16
$\begingroup$

In Five short stories about the cardinal series $[1]$, the author makes the following comment:

Interestingly enough, Shannon goes on to mention that other sets of data can also be used to determine the band-limited signal--for example, the values of ƒ and its first derivative at every other sample point, the values of ƒ and its first and second derivatives at every third sample point, and so on.

The paper mentions some historical developments, but I'm curious what the "killer apps" are for derivative sampling. Does it go by any other names? Are there further generalizations of this approach?

A simple overview, or pointers to some references would be great.

--

  1. J. R. Higgins, Five short stories about the cardinal series, Bull. Amer. Math. Soc. (N. S.) 12 (1985), no. 1, 45-89. http://bit.ly/plioNg
$\endgroup$
  • $\begingroup$ Isn't that just another way of representing the signal? [1,2,3,4] could also be written [1,+1,3,+1], where every other sample is the difference between the actual value and the previous value. Not sure what the point is. $\endgroup$ – endolith Aug 25 '11 at 19:27
  • $\begingroup$ @endolith, that's the question--does it offer any surprising advantages, or is it really just a trivial transform? $\endgroup$ – datageist Aug 25 '11 at 20:53
  • 1
    $\begingroup$ Is there any more context that explains it? $\endgroup$ – endolith Aug 26 '11 at 14:29
  • $\begingroup$ @endolith, check yoda's answer below for an overview of what's mentioned in the paper. $\endgroup$ – datageist Aug 27 '11 at 2:03
5
$\begingroup$

Papoulis introduced a generalization of the sampling theorem [1], of which derivative sampling approach is one case. The gist of the theorem, quoting from [2] is:

In 1977, Papoulis introduced a powerful extension of Shannon’s sampling theory, showing that a band-limited signal could be reconstructed exactly from the samples of the response of $m$ linear shift-invariant systems sampled at $1/m$ the reconstruction rate.

Perhaps one reason why it's hard to search for the term is because Papoulis' generalized sampling theorem is mentioned more often than "derivative sampling". [2] is also a very good article which presents a broad overview of the sampling approaches at the time of publication. [3], also by the same author is an extension of [1] to the class of non-bandlimited functions.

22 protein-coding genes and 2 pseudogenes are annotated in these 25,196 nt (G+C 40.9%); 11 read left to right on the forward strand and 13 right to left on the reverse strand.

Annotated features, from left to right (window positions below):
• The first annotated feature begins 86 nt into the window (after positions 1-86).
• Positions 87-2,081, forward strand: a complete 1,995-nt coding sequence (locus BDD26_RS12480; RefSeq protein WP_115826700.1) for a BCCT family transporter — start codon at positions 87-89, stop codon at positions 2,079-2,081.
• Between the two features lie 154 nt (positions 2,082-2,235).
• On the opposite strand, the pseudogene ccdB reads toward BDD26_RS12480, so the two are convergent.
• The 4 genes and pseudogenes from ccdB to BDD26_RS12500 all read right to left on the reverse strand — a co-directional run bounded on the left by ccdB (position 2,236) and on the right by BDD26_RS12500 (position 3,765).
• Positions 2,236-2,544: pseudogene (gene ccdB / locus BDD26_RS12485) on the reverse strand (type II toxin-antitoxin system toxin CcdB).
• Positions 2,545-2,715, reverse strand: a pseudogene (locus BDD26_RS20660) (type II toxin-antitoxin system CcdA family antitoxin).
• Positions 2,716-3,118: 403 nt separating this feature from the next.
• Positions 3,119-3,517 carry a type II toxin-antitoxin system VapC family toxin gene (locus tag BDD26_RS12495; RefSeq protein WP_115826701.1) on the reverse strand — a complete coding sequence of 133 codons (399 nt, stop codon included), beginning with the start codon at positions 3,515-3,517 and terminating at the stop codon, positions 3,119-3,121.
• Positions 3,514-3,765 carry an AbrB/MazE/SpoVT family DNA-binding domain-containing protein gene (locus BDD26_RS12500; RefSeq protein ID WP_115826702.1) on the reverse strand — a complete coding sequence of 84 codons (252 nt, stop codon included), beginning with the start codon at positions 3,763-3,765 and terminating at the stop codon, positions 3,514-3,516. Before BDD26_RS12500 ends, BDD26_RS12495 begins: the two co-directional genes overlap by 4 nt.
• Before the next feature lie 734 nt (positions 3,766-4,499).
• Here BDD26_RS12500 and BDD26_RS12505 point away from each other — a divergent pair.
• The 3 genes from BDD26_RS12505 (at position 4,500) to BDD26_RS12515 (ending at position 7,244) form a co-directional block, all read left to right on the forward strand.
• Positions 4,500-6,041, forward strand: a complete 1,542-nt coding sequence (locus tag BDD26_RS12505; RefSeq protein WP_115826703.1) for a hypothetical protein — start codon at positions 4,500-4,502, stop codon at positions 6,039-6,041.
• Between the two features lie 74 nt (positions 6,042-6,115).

As for applications, in a recent paper [4], the derivative sampling approach is used to design wideband fractional delay filters and the authors show that sampling the derivative results in smaller errors. From the abstract:

In this paper, the design of wideband fractional delay filter is investigated. First, the reconstruction formula of derivative sampling method is applied to design wideband fractional delay filter by using index substitution and window method. ... Finally, numerical examples are demonstrated to show that the proposed method has smaller design error than the conventional fractional delay filter without sampling the derivative of signal.

While there certainly are more, I'll refrain from posting more references and application to keep it short (and avoid it turning into a list). A good point to start looking would be to check which papers have cited [1]-[3] and narrow down the list based on the abstract.


[1]: A. Papoulis, “Generalized sampling expansion,” IEEE Trans. Circuits and Systems, vol. 24, no. 11, pp. 652-654, 1977.

[2]: M. Unser, "Sampling - 50 years after Shannon," Proceedings of the IEEE, vol. 88, num. 4, p. 569-587, 2000

[3]: M. Unser and J. Zerubia, "A generalized sampling theory without band-limiting constraints," IEEE Trans. Circuits and Systems II, vol. 45, num. 8, p. 959–969, 1998

[4]: C-C Tseng and S-L Lee, "Design of Wideband Fractional Delay Filters Using Derivative Sampling Method", IEEE Trans. Circuits and Systems I, vol. 57, num. 8, p. 2087-2098, 2010

$\endgroup$
  • $\begingroup$ Does this also go by the name "equivalent time sampling"? $\endgroup$ – Spacey Jul 16 '12 at 15:07
4
$\begingroup$

I'm not aware of any applications of such a sampling scheme. It's typically more difficult to accurately sample a signal's derivative than its instantaneous value (differentiators are vulnerable to high-frequency noise due to their ramp-shaped frequency response). As endolith pointed out in the comment above, if you have enough information in your discrete samples to reconstruct the original signal, then you can calculate all of the derivatives that you would want.